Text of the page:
Good bacteria vital to coral reef survival
Scientists at the ARC Centre of Excellence for Coral Reef Studies at James Cook University and University of Hawaii say good bacteria could be the key to keeping coral healthy, able to withstand the impacts of global warming and to secure the long term survival of reefs worldwide. (2016-06-23)

The cement for coral reefs
Coral reefs are hotspots of biodiversity. As they can withstand heavy storms, they offer many species a safe home. A team of researchers from Friedrich-Alexander Universität Erlangen-Nürnberg (FAU) and the University of Bayreuth have now discovered that a very specific type of 'cement' is responsible for the stability of coral reefs - by forming a hard calcareous skeleton, coralline red algae stabilise the reefs, and have been doing so for at least 150 million years. (2020-11-03)

18th century nautical charts document historic loss of coral reefs
Researchers studying 18th century British nautical charts tracked the loss of coral reef habitat in the Florida Keys over the last two centuries. According to their analysis, entire sections of reef near the shore that were present prior to European settlement are now largely gone. (2017-09-06)

'Coral Disease Handbook: Guidelines for Assessment, Monitoring and Management'
University of Guam Associate Professor Laurie Raymundo is senior editor and co-author of a new book on the etiology and management of coral diseases, (2009-05-05)

Coral death stops fish from learning predators
In a world first study researchers have found that coral bleaching and death can have dramatic repercussions for how small reef fish learn about and avoid predators. The new results are published in the journal Proceedings of the Royal Society B. (2016-05-10)

'Twilight Zone' could help preserve shallow water reefs
Corals lurking in deeper, darker waters could one day help to replenish shallow water reefs under threat from ocean warming and bleaching events, according to researchers. The University of Queensland and the ARC Centre of Excellence for Coral Reef Studies examined corals from the ocean's 'twilight zone' at depths below 30 metres. (2019-02-06)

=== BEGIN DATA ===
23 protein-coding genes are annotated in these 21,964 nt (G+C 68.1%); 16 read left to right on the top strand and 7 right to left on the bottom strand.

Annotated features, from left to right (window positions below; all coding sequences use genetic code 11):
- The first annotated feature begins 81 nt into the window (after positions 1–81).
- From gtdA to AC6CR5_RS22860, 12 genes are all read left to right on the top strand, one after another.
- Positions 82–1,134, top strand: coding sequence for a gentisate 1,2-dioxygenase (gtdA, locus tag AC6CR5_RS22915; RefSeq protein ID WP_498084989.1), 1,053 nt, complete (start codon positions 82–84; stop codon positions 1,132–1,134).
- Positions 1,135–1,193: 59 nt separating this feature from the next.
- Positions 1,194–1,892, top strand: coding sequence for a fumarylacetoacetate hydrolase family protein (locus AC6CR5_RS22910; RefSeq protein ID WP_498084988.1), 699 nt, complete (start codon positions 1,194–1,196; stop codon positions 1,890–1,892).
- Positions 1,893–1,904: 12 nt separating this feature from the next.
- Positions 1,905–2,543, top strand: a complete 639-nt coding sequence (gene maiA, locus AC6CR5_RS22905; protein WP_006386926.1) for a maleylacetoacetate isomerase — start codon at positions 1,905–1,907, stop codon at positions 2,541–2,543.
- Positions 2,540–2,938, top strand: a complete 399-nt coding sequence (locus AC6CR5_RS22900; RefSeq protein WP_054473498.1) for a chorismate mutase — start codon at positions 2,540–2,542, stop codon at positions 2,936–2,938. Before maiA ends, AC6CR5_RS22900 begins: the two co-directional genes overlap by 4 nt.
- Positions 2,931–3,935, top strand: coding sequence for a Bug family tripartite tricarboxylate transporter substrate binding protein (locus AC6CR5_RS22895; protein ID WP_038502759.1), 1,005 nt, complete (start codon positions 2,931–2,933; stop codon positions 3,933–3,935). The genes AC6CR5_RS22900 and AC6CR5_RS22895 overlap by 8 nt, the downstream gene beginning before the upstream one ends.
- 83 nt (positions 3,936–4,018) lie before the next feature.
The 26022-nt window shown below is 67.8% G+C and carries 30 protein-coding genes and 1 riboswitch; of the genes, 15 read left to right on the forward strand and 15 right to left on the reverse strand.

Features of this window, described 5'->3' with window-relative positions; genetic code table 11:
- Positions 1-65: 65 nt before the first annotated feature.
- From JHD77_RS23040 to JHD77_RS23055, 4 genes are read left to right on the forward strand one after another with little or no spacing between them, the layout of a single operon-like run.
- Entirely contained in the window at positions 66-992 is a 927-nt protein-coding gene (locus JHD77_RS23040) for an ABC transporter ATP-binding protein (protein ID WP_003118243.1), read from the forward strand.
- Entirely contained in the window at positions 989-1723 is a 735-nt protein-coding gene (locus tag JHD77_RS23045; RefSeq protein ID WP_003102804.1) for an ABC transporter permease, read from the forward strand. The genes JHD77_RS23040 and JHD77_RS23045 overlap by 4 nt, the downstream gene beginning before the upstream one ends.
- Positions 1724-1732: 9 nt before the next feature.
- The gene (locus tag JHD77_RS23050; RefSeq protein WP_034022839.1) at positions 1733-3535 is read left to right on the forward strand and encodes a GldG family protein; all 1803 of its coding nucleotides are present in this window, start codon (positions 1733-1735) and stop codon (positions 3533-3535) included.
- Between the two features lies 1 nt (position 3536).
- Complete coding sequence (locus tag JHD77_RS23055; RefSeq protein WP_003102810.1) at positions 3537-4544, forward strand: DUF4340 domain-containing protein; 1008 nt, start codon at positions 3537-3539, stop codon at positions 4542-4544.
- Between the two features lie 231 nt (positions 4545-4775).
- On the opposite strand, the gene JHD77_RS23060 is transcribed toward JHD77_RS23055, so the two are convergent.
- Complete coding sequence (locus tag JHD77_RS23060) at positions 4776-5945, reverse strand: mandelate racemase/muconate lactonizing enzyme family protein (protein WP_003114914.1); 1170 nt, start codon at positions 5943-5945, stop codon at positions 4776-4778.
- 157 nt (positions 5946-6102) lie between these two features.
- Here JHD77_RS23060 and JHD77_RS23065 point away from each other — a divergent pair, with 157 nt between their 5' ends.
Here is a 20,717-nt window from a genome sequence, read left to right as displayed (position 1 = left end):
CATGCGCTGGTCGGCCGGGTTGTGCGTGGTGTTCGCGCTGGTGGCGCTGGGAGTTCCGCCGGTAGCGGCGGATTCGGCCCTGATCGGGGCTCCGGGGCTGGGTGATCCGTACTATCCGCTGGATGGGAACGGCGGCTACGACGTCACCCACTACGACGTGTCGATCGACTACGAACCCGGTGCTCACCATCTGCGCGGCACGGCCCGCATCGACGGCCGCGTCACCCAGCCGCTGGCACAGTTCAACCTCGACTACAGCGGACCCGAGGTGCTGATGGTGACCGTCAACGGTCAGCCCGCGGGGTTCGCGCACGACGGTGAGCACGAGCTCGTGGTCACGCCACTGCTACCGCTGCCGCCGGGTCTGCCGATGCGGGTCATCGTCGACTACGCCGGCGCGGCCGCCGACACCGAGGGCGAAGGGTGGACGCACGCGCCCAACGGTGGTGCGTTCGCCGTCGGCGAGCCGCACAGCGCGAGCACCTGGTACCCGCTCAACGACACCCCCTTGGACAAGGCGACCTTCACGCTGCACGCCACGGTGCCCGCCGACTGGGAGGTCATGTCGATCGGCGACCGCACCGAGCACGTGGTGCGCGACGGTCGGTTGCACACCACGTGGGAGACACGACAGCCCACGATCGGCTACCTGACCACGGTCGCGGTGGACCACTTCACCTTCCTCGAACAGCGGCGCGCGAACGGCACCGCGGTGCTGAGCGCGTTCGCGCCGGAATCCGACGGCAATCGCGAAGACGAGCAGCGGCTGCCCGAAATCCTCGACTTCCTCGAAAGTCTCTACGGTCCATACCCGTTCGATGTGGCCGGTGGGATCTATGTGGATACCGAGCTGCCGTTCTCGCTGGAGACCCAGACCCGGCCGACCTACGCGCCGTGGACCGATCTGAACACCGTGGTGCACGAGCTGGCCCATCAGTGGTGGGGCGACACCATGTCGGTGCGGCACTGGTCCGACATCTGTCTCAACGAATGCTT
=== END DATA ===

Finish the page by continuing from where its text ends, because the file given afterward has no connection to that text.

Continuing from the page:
Corals stay close to home
New DNA analysis reveals that corals are more closely related than previously thought, and these results have significant implications for coral conservation. (2009-06-26)

Coral bleaching causes a permanent change in fish life
Repeat coral bleaching caused by rising sea temperatures has resulted in lasting changes to fish communities, according to a new long-term study in the Seychelles. (2019-06-18)

Location and extent of coral reefs mapped worldwide using advanced AI
researchers from the Arizona State University Center for Global Discovery and Conservation Science have generated a global coral reef extent map using a single methodology capable of predicting the location of shallow coral reefs with nearly 90% accuracy. (2020-10-28)

Coral bleaching 'lifeboat' could be just beneath the surface
A report commissioned by the United Nations offers a glimmer of hope to those managing the impact of bleaching on the world's coral reefs, including the Great Barrier Reef. The 35 authors of the United Nations Environmental Programme in-depth report say as the world's surface reefs are being threatened, part of the ecosystem may survive in these barely known deeper environments, known as mesophotic coral ecosystems (MCEs). (2016-05-24)

Deep reefs unlikely to save shallow coral reefs
Often highlighted as important ecological refuges, deep sections of coral reefs (30-60 m depth) can offer protection from the full force of climate change-related impacts, such as intensifying storms and warm-water bleaching. However new research questions their role in acting as a source of new corals for damaged shallow reefs. (2017-02-15)

New coral bleaching database to help predict fate of global reefs
A UBC-led research team has developed a new global coral bleaching database that could help scientists predict future bleaching events. The new database contains 79 percent more reports than previous, widely used voluntary databases. (2017-05-01)

Scientists highlight the importance of nutrients for coral reefs
A new publication from researchers at the University of Southampton and the National Oceanography Centre, Southampton, highlights the importance of nutrients for coral reef survival. (2014-02-27)

Under climate change, winners and losers on the coral reef
As ocean temperatures rise, some species of corals are likely to succeed at the expense of others, according to a report published online on April 12 in the Cell Press journal Current Biology that details the first large-scale investigation of climate effects on corals. (2012-04-12)